The measurements show that these CVD diamond needles demonstrate stable FE currents up to 1 μA despite low electrical conductivity expected for the wide band gap material. This electrical conduction of the diamond needles could be explained by the accidental doping during synthesis process. The possible dopants are silicon diffusing from the substrate material during CVD process and nitrogen originating from the gaseous environment. The presence of nitrogen and silicon centers in the diamond needles was previously confirmed by photo- and cathodo-luminescence experiments26, while the presence of other dopants seems impossible because of experimental conditions and independent confirmation by EDX measurements. However the positions of the energy levels of the defects assigned to nitrogen and silicon impurities27 relative to the diamond conduction band are well above 1 eV which is considerably higher than obtained values of activation energy Ea below 0.3 eV. A more likely transport mechanism is trap-assisted conduction with characteristic trap energy Ea. The trap-assisted mechanism can also explain the non-linear behavior of the two-point current-voltage curve observed in experiment (Fig. 4c). However, one should take into account that the current can be limited in the contact region between the tungsten tip holder and the diamond needle. There are several possible mechanisms of bulk conduction in dielectrics (hopping conduction, Poole-Frenkel mechanism, space-charge-limited conduction etc.) as well as contact limited conduction (Schottky emission, Fowler-Nordhem tunneling etc.)28. Following the analysis performed by Choueib24 we performed fits of IV) curves with four different possible models: Schottky barrier (SB), Poole–Frenkel (PF), space-charge limited conduction (SCL) and variable range hopping (VRH). The fits and corresponding formulae are shown in Fig. 5a for the experimental IV) data from Fig. 4c in semi-log coordinates. The best fit was given by PF mechanism consisting in thermal excitation of trapped electrons into the conduction band, which is enhanced by the reduction of the trap barrier height by electric field. It is worth to note that PF conduction was observed previously for thin CVD diamond films, for example, by Göhl9.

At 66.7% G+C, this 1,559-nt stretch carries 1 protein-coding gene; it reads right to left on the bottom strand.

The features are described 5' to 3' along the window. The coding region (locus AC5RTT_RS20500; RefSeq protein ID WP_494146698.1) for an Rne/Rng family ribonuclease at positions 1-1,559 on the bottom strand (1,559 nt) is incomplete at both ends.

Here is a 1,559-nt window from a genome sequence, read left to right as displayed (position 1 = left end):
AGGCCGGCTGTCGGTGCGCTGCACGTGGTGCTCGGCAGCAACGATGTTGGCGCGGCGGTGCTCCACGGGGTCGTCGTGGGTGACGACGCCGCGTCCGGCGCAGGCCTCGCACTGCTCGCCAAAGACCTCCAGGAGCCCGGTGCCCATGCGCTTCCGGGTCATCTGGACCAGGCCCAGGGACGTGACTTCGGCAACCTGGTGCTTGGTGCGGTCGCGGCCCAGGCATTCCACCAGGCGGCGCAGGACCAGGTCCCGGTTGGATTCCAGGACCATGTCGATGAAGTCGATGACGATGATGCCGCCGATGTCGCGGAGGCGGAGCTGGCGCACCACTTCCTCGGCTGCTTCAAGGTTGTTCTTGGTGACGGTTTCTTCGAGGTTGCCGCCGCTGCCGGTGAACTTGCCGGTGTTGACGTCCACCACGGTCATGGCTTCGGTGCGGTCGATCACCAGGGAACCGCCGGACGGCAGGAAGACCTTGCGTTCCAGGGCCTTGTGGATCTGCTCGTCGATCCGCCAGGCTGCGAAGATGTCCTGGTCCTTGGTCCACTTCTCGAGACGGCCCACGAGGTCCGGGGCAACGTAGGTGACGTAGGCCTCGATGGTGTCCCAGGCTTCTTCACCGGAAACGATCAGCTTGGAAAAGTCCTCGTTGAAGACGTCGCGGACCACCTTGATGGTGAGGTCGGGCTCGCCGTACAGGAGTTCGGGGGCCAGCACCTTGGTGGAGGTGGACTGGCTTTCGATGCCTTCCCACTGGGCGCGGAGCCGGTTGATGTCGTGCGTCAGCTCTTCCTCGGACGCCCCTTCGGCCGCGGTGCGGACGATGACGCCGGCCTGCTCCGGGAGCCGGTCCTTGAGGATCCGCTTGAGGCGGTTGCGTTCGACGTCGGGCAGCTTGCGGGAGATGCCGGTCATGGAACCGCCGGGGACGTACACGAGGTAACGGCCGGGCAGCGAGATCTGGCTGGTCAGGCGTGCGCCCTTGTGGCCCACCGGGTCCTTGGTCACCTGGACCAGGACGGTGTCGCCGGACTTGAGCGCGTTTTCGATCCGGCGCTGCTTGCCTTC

Figure 5
figure 5

Analysis of transport mechanism of diamond needles.

(a) Current versus voltage drop for DN2 in semi-log coordinates at room temperature and fits with Schottky barrier (SB), Poole–Frenkel (PB), variable range hopping (VRH) and space-charge-limited conduction (SCL) models. Poole–Frenkel model (solid line) gives the best fit to the experimental data. (b) Poole-Frenkel plots for two diamond needles DN1 and DN2. Solid lines are linear approximations of the experimental data.

The current dependence on applied voltage due to the PF mechanism is described by28:

where ϕPF is the barrier height of the trap potential and ßPF is the barrier lowering coefficient which is given by: